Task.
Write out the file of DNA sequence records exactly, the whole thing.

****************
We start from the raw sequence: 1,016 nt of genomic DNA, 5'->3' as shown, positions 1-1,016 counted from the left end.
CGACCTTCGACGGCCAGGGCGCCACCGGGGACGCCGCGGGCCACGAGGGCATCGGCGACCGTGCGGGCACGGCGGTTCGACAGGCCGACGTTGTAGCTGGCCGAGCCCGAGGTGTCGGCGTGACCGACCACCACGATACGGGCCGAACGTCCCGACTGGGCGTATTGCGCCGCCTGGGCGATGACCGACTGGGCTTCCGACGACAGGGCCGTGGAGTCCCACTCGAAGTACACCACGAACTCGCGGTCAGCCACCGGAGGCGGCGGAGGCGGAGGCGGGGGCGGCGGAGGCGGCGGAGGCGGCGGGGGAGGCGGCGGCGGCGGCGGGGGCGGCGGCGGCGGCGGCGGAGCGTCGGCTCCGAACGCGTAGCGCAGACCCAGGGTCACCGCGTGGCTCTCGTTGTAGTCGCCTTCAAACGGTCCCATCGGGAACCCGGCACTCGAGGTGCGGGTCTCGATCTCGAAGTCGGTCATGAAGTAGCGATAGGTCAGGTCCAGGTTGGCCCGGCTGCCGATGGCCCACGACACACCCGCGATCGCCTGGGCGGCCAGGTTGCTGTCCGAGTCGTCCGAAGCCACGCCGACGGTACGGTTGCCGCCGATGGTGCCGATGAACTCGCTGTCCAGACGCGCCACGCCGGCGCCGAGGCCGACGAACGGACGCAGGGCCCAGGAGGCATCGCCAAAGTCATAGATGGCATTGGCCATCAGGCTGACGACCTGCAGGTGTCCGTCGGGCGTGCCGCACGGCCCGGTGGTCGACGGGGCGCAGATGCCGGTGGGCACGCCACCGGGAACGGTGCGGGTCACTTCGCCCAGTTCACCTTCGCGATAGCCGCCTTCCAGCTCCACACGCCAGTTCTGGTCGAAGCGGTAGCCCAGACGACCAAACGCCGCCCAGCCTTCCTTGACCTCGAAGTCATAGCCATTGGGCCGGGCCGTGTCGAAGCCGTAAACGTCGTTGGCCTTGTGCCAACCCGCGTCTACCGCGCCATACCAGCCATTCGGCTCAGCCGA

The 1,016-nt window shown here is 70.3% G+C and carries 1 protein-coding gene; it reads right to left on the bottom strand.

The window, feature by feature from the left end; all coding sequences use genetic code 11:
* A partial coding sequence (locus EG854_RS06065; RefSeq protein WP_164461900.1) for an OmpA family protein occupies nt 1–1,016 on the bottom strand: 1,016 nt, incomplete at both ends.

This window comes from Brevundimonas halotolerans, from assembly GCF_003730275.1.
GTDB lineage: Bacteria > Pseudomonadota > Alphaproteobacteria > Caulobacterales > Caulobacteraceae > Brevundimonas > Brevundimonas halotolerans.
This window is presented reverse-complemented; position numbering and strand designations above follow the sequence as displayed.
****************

We start from the raw sequence: 1,016 nt of genomic DNA, 5'->3' as shown, positions 1-1,016 counted from the left end.
CGACCTTCGACGGCCAGGGCGCCACCGGGGACGCCGCGGGCCACGAGGGCATCGGCGACCGTGCGGGCACGGCGGTTCGACAGGCCGACGTTGTAGCTGGCCGAGCCCGAGGTGTCGGCGTGACCGACCACCACGATACGGGCCGAACGTCCCGACTGGGCGTATTGCGCCGCCTGGGCGATGACCGACTGGGCTTCCGACGACAGGGCCGTGGAGTCCCACTCGAAGTACACCACGAACTCGCGGTCAGCCACCGGAGGCGGCGGAGGCGGAGGCGGGGGCGGCGGAGGCGGCGGAGGCGGCGGGGGAGGCGGCGGCGGCGGCGGGGGCGGCGGCGGCGGCGGCGGAGCGTCGGCTCCGAACGCGTAGCGCAGACCCAGGGTCACCGCGTGGCTCTCGTTGTAGTCGCCTTCAAACGGTCCCATCGGGAACCCGGCACTCGAGGTGCGGGTCTCGATCTCGAAGTCGGTCATGAAGTAGCGATAGGTCAGGTCCAGGTTGGCCCGGCTGCCGATGGCCCACGACACACCCGCGATCGCCTGGGCGGCCAGGTTGCTGTCCGAGTCGTCCGAAGCCACGCCGACGGTACGGTTGCCGCCGATGGTGCCGATGAACTCGCTGTCCAGACGCGCCACGCCGGCGCCGAGGCCGACGAACGGACGCAGGGCCCAGGAGGCATCGCCAAAGTCATAGATGGCATTGGCCATCAGGCTGACGACCTGCAGGTGTCCGTCGGGCGTGCCGCACGGCCCGGTGGTCGACGGGGCGCAGATGCCGGTGGGCACGCCACCGGGAACGGTGCGGGTCACTTCGCCCAGTTCACCTTCGCGATAGCCGCCTTCCAGCTCCACACGCCAGTTCTGGTCGAAGCGGTAGCCCAGACGACCAAACGCCGCCCAGCCTTCCTTGACCTCGAAGTCATAGCCATTGGGCCGGGCCGTGTCGAAGCCGTAAACGTCGTTGGCCTTGTGCCAACCCGCGTCTACCGCGCCATACCAGCCATTCGGCTCAGCCGA

The 1,016-nt window shown here is 70.3% G+C and carries 1 protein-coding gene; it reads right to left on the bottom strand.

The window, feature by feature from the left end; all coding sequences use genetic code 11:
* A partial coding sequence (locus EG854_RS06065; RefSeq protein WP_164461900.1) for an OmpA family protein occupies nt 1–1,016 on the bottom strand: 1,016 nt, incomplete at both ends.

This window comes from Brevundimonas halotolerans, from assembly GCF_003730275.1.
GTDB lineage: Bacteria > Pseudomonadota > Alphaproteobacteria > Caulobacterales > Caulobacteraceae > Brevundimonas > Brevundimonas halotolerans.
This window is presented reverse-complemented; position numbering and strand designations above follow the sequence as displayed.